He's continued the Bush policy and doubled down on it. He'd done more drone attacks. Now he's taking advantage of the flooding there. Although the flooding is a terribly destabilizing thing for the Pakistani government, this is one of its positive side effects.
BAIER: Because as Holbrooke said, Bill, the bridges are washed out and some roads are washed out and perhaps tough for people to move. What about the talking about it? We've seen Pakistan release a couple of statements, but there hasn't been a lot of pushback like there was for just a few strikes in the Bush administration?
BILL KRISTOL, EDITOR, THE WEEKLY STANDARD: Yeah, for whatever reason, General Petraeus or -- and President Obama have the ability to go know into Pakistan to some degree so far without much pushback. Maybe the Pakistanis now understand what a threat a resurgent Al Qaeda and Taliban in Afghanistan is to Pakistan.
You know the Pakistani government a year and a half ago sort of looked as if it might be teetering against the threat of the fundamentalists of the Taliban, and I think they may have -- some people at least in Pakistan may have second thoughts being very cute and playing games too much with the Taliban.
But look, General Petraeus went over there, and I think when he went over there he was assured by President Obama he would get to try to win the war. He wasn't going there to hang on for a year and find a fancy exit strategy. They've been working hard there in Kabul and they have planned this offensive in Kandahar where they're going into Kandahar City. There is also going to be an offensive by the marines next door in and Helmand province. They also are trying to do a lot of damage to the counterterrorism strikes by using the drones. So you know, the surge, I remember in June of 2007 with General Odierno under General Petraeus in Iraq said the surge of forces has been completed, the surge of operations is now beginning. The surge of forces has just been completed and there are 100,000 troops in Afghanistan, and I think we are going to see a surge of operations in the next few months.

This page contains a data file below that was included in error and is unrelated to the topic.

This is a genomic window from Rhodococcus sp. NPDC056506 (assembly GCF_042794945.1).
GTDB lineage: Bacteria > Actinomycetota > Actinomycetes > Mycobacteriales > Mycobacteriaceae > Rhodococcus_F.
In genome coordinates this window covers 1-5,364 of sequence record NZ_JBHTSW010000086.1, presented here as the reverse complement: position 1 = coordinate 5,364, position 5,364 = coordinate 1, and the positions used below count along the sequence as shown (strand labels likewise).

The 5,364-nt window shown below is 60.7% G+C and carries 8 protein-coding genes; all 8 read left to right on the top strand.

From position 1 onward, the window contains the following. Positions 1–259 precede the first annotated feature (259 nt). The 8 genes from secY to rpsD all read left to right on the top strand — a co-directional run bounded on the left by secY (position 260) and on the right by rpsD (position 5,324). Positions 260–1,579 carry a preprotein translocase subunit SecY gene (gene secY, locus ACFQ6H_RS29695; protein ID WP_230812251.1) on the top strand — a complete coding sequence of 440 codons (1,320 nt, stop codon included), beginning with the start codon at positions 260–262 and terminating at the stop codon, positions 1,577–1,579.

BAIER: The New York Times attempted bomber [sic] was tied back to the Pakistani Taliban, and publicly when that was happening in the early stages, the administration talked about it was a clumsy attempt, the Pakistani Taliban perhaps wouldn't be able to launch something across the sea.
And yet now there's a lot of talk of possible attacks and possible imminent plans to launch something in Europe.
KRAUTHAMMER: Look, Al Qaeda is degraded. It's on the run. It's in hiding, but it's not destroyed. And they haven't had a major attack in years. They've had these one-offs here and there, which are not impressive if you're looking for something that will catch the attention of the world.
From what we hear from the Europeans and the threat level and the closings of these iconic areas and structures, it means that they're looking at something large, and if you hear about that these days, you don't wait. You strike. You strike particularly at headquarters, and that's where the northern Pakistan, the border regions, is headquarters.
BAIER: And Mara, the left has been fairly silent.
LIASSON: We haven't heard anything about this. I think that the left is against the escalation of the war. I don't think they're going to focus on drone attacks. They've never made that a kind of specific issue.
But I think that come December, especially next summer, you are going to see some demands for probably a greater pull down than there will be. But if it's successful and it looks like the war is working, I think a lot of that, those complaints go away.
BAIER: Last word, Bill.